- difficulty breathing while laying down
- crackles on auscultation
- high BP
- irritated cough
- strong, rapid pulse


Management of fluid overload?

- prevention is best!!
- sodium restriction
- diuretics
- dialysis


How do colloid solns work?

- it expands the intravascular volume by drawing fluid from the interstitial spaces into intravascular compartment through their higher oncotic pressure
- has the same effect as hypertonic crystalloids soln but it reqrs admin of less total volume and longer duration of action because the molecules remain within the intravascular space longer
- effect can last for several days if capillary wall linings are intact and working properly


Describe 5% albumin?

- most commonly utilized colloid solns
- contains plasma protein fractions obtained from human plasma and works to rapidly expand the plasma volume used for:
vol expansion
mod protein replacement
achievement of hemodynamic stability in shock states
- considered a blood transfusion product and requires all the same nursing precaution useed when admin other blood products
- it can be expensive and its availiability is limited to supply of human donors


CIs to albumin?

- severe anemia
- heart failure
- known sensitivity to albumin
- ACEI should be withheld for at least 24 hrs before admin albumin because of risk of atypical reactions such as flushing and hypotension


What is hydroxyethalstarches?

- another form of hypertonic synthetic colloids used for vol expansion
- contains sodium and chloride and used for hemodynamic vol replacement following major surgery and to tx major burns
- less expensive than albumin and their effects can last 24-36 hrs


Precautions to colloid solns?

- pt is at risk for developing fluid overload
- as for blood products use an 18 gauge or larger needle to infuse colloids
- monitor pt for signs and sxs of hypervolemia including:
increased BP
dyspnea or crackles in the lungs
- closely monitor I & O
- colloid solns can interfere with platelet fxn and increase bleeding times so monitor pts coag indexes
- elevate the head of the bed unless CI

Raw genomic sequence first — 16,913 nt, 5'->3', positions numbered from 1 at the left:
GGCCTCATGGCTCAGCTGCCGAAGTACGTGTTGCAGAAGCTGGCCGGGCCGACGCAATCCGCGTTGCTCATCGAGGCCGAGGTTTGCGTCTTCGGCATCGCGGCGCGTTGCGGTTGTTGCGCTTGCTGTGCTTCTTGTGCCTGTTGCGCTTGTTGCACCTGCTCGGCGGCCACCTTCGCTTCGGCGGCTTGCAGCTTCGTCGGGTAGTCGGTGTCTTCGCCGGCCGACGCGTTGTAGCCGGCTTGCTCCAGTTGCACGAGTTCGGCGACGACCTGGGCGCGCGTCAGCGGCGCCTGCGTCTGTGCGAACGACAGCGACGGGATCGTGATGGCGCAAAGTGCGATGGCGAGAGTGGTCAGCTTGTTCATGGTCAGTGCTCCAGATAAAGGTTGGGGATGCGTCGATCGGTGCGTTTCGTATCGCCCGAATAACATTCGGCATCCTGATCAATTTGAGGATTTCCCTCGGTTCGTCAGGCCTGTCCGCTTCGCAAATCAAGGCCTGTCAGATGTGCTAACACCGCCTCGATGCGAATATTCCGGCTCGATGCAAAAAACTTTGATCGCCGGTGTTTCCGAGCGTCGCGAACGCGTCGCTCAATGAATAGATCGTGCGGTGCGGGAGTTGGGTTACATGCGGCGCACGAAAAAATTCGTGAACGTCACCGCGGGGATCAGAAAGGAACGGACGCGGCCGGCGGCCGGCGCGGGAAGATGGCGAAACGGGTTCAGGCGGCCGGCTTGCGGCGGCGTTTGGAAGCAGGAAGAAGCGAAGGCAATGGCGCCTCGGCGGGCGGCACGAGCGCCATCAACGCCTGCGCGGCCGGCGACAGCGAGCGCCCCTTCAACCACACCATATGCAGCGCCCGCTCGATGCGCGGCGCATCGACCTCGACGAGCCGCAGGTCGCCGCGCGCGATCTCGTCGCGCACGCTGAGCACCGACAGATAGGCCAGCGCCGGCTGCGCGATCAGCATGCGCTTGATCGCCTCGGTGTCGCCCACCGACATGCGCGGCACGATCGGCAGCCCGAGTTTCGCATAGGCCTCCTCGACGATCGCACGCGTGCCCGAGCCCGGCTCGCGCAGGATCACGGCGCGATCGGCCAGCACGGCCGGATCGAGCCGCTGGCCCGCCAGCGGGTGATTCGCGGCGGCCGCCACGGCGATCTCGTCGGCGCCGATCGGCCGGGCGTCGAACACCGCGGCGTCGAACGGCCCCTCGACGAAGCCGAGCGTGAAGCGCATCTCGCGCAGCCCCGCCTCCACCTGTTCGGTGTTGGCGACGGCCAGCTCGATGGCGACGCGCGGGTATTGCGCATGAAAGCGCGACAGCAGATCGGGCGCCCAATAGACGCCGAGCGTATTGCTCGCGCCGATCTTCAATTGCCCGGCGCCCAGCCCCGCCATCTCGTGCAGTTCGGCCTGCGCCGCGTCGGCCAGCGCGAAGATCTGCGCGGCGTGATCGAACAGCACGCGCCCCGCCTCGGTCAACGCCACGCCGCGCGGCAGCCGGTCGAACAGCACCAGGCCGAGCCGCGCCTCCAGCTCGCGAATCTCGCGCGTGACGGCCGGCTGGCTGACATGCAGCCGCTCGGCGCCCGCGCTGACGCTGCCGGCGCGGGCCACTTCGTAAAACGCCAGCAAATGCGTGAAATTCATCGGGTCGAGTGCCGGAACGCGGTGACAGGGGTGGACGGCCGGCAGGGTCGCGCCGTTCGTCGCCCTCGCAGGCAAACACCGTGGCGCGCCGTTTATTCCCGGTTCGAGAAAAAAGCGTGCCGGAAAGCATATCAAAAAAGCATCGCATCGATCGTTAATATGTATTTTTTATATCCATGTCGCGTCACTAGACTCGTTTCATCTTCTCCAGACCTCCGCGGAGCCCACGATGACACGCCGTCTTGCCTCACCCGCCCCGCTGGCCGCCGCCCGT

- anaphylactoid rxns are rare but potentially lethal adverse reactions to colloids. Take a careful allergy hx from pts receiving colloids (or any other drug or fluid), asking if they have ever had a rxn to an IV infusion


Usual IV fluid of choice?

- NS (0.9%) - isotonic


Only use for D5W as stand alone fluid?

- when Na is greater than 145 and pt is sx with hypernatremia

- rarely used b/c isotonic then hypotonic


when is LR indicated?

- isotonic, FOC for volume depletion due to trauma, burns, etc


When is 0.45% NS useful?

- hypotonic, useful until serum Na comes down and in maintenance


When is 0.25% NS used?

- hypotonic, used when serum Na is very high


Manifestation of pt being dehydrated?

- tachycardia, weak pulses, postural hypotension
- flushed, dry skin
- dry mucous membranes
- decreased urine output
- increased hematocrit
- increased serum sodium level


When is pt considered to be tilt positive?

- if he/she has change of 15 bpm with pulse AND decrease of 10 in systolic BP


Pt presents with fluid imbalance - first steps?

- get CBC, CMP and UA (may not get one initially)
- then start 1 L NS or RL IV over approx 1 hr
- adjust the fluid when you get the lab values
- don't stop IV until the pt can urinate


What is the best marker for volume status?

- urine Na+, greater than25
- pt is probably not hypovolemic if they have baseline normal renal fxn
- hypertonic salt soln may be lifesaving in pts with severe dilutional hyponatremia and in trauma pts when blood isn't readily available - rarely used
- monitor labs frequently and do daily weights/PE/ urine prod


When should 0.9% NS be given?

to tx low ECF, as in fluid volume deficit from:
- hemorrhage, severe vomiting, or diarrhea, heavy draining from GI suctions, fistulas, or wounds
- shock
- mild hyponatremia
- metabolic acidois (DKA)
- fluid of choice for resuscitation efforts
- Only fluid used with admin of blood products
- use cautiousy in pts with cardiac or renal disease - don't want to volume overload them


When should LRs be used?

- most physiologically adaptable fluid b/c electrolyte content is most closely related to composition of body's blood serum and plasma
- Another choice for first line resuscitation for certain pts, such as those with burn injuries
- used to replace GI tract fluid losses (D/V)
- fistula drainage
- fluid losses from burns or trauma
- pts experiencing acute blood loss or hypovolemia due to 3rd space fluid shifts
- LR: for metabolic acidosis


What patients would benefit getting the LRs instead of NS?

- pts requiring electrolye repacement (surgical or burn pts)


Cautions with LR use?

- LR metabolized in liver, converted lactate to bicarb
- don't give to pts with liver disease as they can't metabolize lactate
- use cautiously in pts with severe renal impairment b/c it contains some K+
- Shouldn't be give to pt whose pH is greater than 7.5


Who should you avoid IV fluids in?

- pts with ECF volume excess


What needs to be documented at beginning of infusion?

- baseline vital signs
- edema status
- lung sounds
- heart sounds
- monitor during and after